Saturday, October 7, 2017

October 2nd – Portland (Maine not Oregon)

20 years ago, Portland would not have been a prime place to visit. By the 1990s, it was a fairly depressed post-industrial town, with an emptying city centre, and little to it other than its fishing industry. But, these days, the place has undergone a significant rejuvenation programme, which has seen the old brick Victorian buildings of its Old Port area spruced up and filled with so many restaurants, galleries and independent boutiques. It's been quite a turnaround.

Admittedly, the place still has a gritty seaside air to it – the pungent smell of fish and the squawking seagulls around the wharves remind you that this is still a working port. While, the number of homeless people on the street seemed to be higher than most American cruise ports that I've visited (and certainly a real contrast with our Canadian ports).

However, there's a vibrancy and restaurant scene that's ouof proportion for a town of just 60,000 people; and, at the very least, there can't be many better places to eat the freshest of fresh lobster, than in Maine, the so-called "Lobster Capital of the World".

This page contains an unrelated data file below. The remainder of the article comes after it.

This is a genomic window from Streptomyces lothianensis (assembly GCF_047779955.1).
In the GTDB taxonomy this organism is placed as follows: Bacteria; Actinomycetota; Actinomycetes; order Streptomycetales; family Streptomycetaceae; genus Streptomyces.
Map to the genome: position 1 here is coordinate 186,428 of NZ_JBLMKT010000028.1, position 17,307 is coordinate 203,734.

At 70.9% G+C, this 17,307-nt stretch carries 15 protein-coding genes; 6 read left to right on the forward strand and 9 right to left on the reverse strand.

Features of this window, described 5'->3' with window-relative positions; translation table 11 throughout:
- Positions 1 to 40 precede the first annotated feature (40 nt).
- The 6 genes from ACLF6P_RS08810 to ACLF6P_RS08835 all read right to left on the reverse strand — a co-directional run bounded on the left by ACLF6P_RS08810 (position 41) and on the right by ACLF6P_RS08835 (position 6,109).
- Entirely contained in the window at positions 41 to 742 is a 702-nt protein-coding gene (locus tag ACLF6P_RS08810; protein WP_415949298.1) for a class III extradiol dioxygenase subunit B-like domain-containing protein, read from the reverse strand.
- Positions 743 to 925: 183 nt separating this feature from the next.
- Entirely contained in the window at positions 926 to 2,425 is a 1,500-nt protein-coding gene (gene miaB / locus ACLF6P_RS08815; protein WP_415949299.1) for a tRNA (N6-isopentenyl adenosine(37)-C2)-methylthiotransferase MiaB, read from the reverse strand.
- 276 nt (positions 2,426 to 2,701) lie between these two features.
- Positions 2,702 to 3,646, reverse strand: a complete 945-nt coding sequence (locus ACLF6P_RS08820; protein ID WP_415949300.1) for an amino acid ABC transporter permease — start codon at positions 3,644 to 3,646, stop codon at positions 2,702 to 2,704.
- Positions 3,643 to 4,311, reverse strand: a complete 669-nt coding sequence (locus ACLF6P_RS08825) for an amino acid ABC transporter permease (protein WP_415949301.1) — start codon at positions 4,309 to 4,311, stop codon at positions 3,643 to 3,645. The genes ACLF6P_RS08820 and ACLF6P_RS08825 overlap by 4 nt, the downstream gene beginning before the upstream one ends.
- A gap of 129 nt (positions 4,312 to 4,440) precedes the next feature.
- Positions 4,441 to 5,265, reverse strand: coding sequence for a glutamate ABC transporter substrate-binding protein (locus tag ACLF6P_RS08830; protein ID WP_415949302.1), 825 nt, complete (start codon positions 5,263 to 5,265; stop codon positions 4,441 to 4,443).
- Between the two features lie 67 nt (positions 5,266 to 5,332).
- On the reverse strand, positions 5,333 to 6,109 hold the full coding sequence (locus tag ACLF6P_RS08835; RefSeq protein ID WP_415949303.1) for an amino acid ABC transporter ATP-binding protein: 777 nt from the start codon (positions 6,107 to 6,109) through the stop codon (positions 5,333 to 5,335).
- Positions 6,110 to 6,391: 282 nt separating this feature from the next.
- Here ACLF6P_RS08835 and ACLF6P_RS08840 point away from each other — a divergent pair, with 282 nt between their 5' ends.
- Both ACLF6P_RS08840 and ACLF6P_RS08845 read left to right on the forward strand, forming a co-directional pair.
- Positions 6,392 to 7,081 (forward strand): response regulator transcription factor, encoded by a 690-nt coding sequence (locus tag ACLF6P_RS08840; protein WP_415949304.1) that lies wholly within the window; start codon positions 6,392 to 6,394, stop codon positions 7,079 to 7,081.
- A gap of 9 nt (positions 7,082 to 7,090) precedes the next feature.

We docked right in the heart of the city, and a place of this size is perfect for seeing everything in one day. So, we marched around the main sights, and particularly enjoyed visiting the excellent Portland Art Museum, which boasted a collection that would have befitted a much larger town. We saw works by local artist Winslow Homer (featuring the wild Maine coast of course), and a selection of Impressionist works that were really high quality. A real plus point was the labelling of the pictures – probably the best that I've seen in a provincial gallery – really helping to enhance your understanding of the works.

Portland has really progressed from being a forgotten city. If it can continue its upward progress, the city can stop being dismissed as "the other Portland", as opposed to its much larger namesake in Oregon.A very nice first stop in the US.